Edgar Allan Poe and the Masses: The Political Economy of Literature in Antebellum America

By Terence Whalen | Go to book overview

Chapter One
INTRODUCTION
MINOR WRITING AND THE CAPITAL READER

I. THE TRUTH OF SURFACES

ALTHOUGH HE trafficked in arcane and mysterious lore, Poe also liked to shock his readers by celebrating the truth of surfaces, that vast realm of superficial knowledge which is visible out of the corner of one's eye. Those who gaze intently into the nighttime sky see only the star, but someone who “surveys it less inquisitively is conscious of all for which the star is useful to us below—its brilliancy and beauty.” 1 This method is useful for surveying Poe's own work, for by focusing less intently on a single text, the oblique perspective is in many ways more able to register a multitude of historical forces and to trace their subtle dominion over everyday life. So instead of beginning with a canonical text, I shall take a wayward glance at the working conditions of the 1836 Southern Literary Messenger, where Poe landed his first full-time job in the publishing industry. And instead of concentrating exclusively on the major author himself, this introduction shall also investigate the work of Lucian Minor, a progressive Southern intellectual whose forgotten writings Poe edited and sometimes imitated. Successive chapters of this study explore larger issues in the political economy of literature—ranging from the rise of a capitalist publishing industry, to the role of slavery in literary nationalism, to the creation of new narrative forms such as the detective story. But all of these issues are in some way prefigured by the casual association of Poe and Minor. Brought momentarily together by an intricate web of circumstances, the two writers soon encountered differences that prevented them from sharing a common destiny. These differences are especially significant, for although Poe and Minor were products of the same culture and candidates for the same editorial job at the Messenger, they disagreed markedly about the fate of literature in a developing capitalist economy. The contrast between Poe and Minor reveals much about the rise of a mass culture in antebellum America, and this in turn casts new light on the relation between the production of literature and what has been thought of as production in general.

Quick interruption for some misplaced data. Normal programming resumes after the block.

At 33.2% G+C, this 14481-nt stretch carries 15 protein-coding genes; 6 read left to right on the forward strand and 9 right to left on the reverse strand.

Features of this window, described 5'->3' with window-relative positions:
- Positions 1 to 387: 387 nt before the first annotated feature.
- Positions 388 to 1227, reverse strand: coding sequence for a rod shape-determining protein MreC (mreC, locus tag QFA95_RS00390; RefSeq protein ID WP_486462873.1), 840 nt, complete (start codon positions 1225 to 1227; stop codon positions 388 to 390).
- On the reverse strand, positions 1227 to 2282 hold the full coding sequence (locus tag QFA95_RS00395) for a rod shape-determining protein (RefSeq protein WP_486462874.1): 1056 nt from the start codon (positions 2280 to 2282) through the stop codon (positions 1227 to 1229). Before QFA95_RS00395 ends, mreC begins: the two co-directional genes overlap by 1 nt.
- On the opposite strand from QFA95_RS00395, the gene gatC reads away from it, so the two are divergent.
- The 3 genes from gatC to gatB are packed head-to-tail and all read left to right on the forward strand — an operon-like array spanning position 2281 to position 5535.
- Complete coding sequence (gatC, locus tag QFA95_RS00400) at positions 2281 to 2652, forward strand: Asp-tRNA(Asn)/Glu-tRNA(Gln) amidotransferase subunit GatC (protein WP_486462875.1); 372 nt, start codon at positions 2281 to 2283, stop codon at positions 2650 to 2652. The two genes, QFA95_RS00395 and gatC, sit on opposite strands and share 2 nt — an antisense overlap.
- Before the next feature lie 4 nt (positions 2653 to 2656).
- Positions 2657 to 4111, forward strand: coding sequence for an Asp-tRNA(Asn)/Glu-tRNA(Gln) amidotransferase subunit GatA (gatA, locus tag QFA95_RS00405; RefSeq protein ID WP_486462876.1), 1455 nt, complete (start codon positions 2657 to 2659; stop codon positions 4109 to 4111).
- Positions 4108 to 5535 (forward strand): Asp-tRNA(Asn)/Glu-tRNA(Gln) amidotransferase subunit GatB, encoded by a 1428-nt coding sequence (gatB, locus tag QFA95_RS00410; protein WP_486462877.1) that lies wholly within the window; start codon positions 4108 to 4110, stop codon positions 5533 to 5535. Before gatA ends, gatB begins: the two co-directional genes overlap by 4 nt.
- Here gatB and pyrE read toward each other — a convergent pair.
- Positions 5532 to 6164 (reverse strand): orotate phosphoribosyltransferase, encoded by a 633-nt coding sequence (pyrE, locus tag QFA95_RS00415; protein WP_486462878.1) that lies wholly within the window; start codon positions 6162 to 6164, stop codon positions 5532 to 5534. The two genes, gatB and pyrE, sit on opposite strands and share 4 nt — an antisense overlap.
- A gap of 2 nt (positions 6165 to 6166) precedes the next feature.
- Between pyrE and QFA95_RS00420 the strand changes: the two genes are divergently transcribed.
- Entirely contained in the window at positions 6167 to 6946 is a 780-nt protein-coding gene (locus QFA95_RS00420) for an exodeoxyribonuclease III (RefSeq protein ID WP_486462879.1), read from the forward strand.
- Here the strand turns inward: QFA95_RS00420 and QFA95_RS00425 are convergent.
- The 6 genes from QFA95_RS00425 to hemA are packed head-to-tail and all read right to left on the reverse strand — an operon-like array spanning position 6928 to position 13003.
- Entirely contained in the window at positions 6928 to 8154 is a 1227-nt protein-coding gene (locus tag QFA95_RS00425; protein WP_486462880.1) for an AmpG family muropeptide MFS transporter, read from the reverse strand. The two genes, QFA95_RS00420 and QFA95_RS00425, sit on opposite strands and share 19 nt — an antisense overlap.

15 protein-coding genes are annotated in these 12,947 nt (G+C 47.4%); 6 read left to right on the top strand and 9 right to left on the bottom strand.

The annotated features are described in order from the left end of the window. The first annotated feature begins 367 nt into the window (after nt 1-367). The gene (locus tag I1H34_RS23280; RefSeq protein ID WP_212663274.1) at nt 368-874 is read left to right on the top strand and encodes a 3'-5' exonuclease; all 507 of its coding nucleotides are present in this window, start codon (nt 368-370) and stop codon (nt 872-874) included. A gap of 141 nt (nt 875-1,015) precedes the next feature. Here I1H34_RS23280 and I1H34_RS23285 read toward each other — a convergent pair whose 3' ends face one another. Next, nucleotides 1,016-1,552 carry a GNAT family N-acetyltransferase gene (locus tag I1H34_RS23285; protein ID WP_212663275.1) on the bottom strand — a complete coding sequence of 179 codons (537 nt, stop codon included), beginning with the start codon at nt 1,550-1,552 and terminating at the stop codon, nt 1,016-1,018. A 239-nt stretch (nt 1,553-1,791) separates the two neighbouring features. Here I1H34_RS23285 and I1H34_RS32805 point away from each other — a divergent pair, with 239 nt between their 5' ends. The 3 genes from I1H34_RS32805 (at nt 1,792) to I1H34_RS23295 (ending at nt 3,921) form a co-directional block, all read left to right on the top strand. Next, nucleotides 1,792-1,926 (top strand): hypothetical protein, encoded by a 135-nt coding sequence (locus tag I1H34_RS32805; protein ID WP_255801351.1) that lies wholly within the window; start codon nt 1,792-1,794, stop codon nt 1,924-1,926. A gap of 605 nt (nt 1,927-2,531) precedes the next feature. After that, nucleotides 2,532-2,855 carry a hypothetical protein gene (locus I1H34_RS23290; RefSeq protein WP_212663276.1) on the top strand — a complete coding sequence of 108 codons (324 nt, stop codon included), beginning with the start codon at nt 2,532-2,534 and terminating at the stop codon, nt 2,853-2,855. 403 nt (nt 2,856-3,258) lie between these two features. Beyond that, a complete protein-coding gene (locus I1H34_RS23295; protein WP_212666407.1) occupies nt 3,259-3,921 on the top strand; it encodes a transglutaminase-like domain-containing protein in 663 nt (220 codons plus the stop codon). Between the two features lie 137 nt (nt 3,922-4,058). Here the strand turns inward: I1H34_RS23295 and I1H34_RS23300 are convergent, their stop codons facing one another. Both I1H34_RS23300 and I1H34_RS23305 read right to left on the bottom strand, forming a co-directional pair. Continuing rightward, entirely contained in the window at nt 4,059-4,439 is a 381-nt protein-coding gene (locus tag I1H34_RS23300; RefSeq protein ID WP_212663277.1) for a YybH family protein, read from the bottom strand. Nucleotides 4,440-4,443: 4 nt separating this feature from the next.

Such an oblique beginning would perhaps be unnecessary were it not for the vast accumulation of critical and cultural sediment which threatens to distort Poe's historical situation beyond all hope of recovery. This sediment derives from a variety of sources, ranging from the French appropriations of

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